Win Blevins, the award-winning author best known for his fiction and non-fiction books of western lore and Native American leaders, lifestyle, and spirituality died on July 2, 2023, at the age of 84, after suffering two strokes. He was the recipient of a lifetime achievement award from the Western Writers of America, and a member of the Western Writers Hall of Fame.
Blevins, whose own origins were a mix of Cherokee, Welsh-Irish, and African-American, published his first novel in 1973. That book, Give Your Heart to the Hawks, a tribute to the mountain man, is still in print fifty years later and recently returned to the New York Times best-seller list. According to Amazon, the 2015 film, “The Revenant” starring Leonardo DiCaprio, was based in part on Blevins’s book.
Over his long career Blevins wrote nearly forty books, among them Stone Song, a novel of the life of Crazy Horse, which was nominated for a Pulitzer Prize. Others included the historical fiction Rendezvous Series, set in the West’s most spectacular landscapes. Blevins’s wife, novelist Meredith Blevins, co-authored several of his later books. He was also the author of a dozen successful screenplays.
Born in Little Rock, Arkansas on October 21, 1938, Blevins was an honors graduate of Columbia University, where he earned a master’s degree, and the Music Conservatory of the University of Southern California. He began his writing career as a music and drama critic for the Los Angeles Times and became the principal entertainment editor for the The Los Angeles Herald Examiner. During that time, he hung out with the likes of Sam Peckinpah and Strother Martin, and began diving into the lives of Mountain Men and Native Americans of the west.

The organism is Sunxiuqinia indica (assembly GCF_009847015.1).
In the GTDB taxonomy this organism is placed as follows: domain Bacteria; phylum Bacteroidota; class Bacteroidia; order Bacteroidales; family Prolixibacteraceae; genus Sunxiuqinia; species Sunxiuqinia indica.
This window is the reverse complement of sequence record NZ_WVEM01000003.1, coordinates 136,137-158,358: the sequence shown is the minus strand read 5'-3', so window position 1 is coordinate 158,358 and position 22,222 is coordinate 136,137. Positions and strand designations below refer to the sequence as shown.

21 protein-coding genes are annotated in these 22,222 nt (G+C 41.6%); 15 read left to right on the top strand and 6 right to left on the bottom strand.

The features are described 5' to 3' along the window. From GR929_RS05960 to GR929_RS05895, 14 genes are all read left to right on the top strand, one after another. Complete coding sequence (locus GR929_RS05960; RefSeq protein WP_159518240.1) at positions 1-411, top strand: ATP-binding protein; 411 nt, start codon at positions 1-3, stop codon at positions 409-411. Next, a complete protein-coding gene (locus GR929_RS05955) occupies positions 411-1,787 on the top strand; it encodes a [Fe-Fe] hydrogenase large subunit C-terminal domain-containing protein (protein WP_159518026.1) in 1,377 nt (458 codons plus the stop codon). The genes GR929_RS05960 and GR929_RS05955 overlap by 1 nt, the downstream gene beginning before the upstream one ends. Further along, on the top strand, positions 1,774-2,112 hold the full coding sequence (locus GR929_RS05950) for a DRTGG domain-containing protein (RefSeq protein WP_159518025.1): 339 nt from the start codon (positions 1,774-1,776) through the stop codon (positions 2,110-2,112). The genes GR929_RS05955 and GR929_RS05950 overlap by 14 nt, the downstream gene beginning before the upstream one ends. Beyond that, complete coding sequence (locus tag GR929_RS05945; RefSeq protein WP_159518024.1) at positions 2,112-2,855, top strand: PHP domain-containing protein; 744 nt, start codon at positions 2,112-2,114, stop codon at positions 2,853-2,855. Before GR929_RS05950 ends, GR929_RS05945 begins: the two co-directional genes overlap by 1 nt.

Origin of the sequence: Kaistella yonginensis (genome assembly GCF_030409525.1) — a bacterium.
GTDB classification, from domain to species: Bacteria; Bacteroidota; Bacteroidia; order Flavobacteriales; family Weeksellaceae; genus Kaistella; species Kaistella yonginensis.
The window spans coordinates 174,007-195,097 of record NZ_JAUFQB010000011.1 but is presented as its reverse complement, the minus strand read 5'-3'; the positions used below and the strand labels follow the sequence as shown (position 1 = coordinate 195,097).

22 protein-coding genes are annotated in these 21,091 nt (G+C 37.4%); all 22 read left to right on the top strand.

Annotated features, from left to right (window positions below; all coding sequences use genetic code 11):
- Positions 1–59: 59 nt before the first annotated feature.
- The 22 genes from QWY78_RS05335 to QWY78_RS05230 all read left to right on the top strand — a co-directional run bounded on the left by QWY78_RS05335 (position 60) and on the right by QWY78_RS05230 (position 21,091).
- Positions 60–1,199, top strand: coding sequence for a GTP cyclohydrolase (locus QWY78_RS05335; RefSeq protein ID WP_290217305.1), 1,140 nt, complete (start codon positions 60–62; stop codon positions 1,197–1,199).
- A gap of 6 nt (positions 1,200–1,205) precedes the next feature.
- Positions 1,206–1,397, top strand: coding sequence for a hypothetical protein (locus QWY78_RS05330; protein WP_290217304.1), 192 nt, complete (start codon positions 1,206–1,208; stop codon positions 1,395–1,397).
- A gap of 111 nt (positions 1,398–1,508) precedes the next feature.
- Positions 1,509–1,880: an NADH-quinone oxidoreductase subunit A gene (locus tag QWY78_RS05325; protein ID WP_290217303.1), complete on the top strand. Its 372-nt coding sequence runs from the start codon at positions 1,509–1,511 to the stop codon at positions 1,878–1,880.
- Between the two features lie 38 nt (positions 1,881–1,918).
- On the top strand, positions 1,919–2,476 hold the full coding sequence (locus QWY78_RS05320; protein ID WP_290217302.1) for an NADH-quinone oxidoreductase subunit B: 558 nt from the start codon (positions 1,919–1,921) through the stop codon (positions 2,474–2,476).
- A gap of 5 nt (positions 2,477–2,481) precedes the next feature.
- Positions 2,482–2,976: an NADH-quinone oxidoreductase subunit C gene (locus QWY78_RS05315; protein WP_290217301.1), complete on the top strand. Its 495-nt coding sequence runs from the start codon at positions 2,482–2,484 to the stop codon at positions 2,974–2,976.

He also served as the Gaylord Family Visiting Professor of Professional Writing at the University of Oklahoma. For fifteen years he was a book editor for Macmillan Publishing and TOR/Forge Books.
Win loved and felt a deep connection with nature. He climbed mountains on four continents and was a boatman-guide on the Snake River. Once caught in a freak blizzard while climbing, he took shelter inside a tree for more than 24 hours. His feet were frozen, but he refused to have them amputated. Almost twenty years after that event, he climbed the Himalayas, despite an awkward gait.
Native Spirituality suited him. He was pierced during a Lakota ceremony and was a pipe carrier. He went on twelve vision quests and felt the pull of the red road.
Blevins died in Scottsdale, Arizona. He is survived by his beloved wife, soulmate, and partner, Meredith Blevins. He leaves four children, Pam Blevins Hinkle, Adam Blevins, Ethan Blevins, Allegra Lynch, and eight grandchildren: Ruth, Aletha, Henry, Peter, Holly, Ben, Caleb, and Sienna. His family plans a private celebration of his life.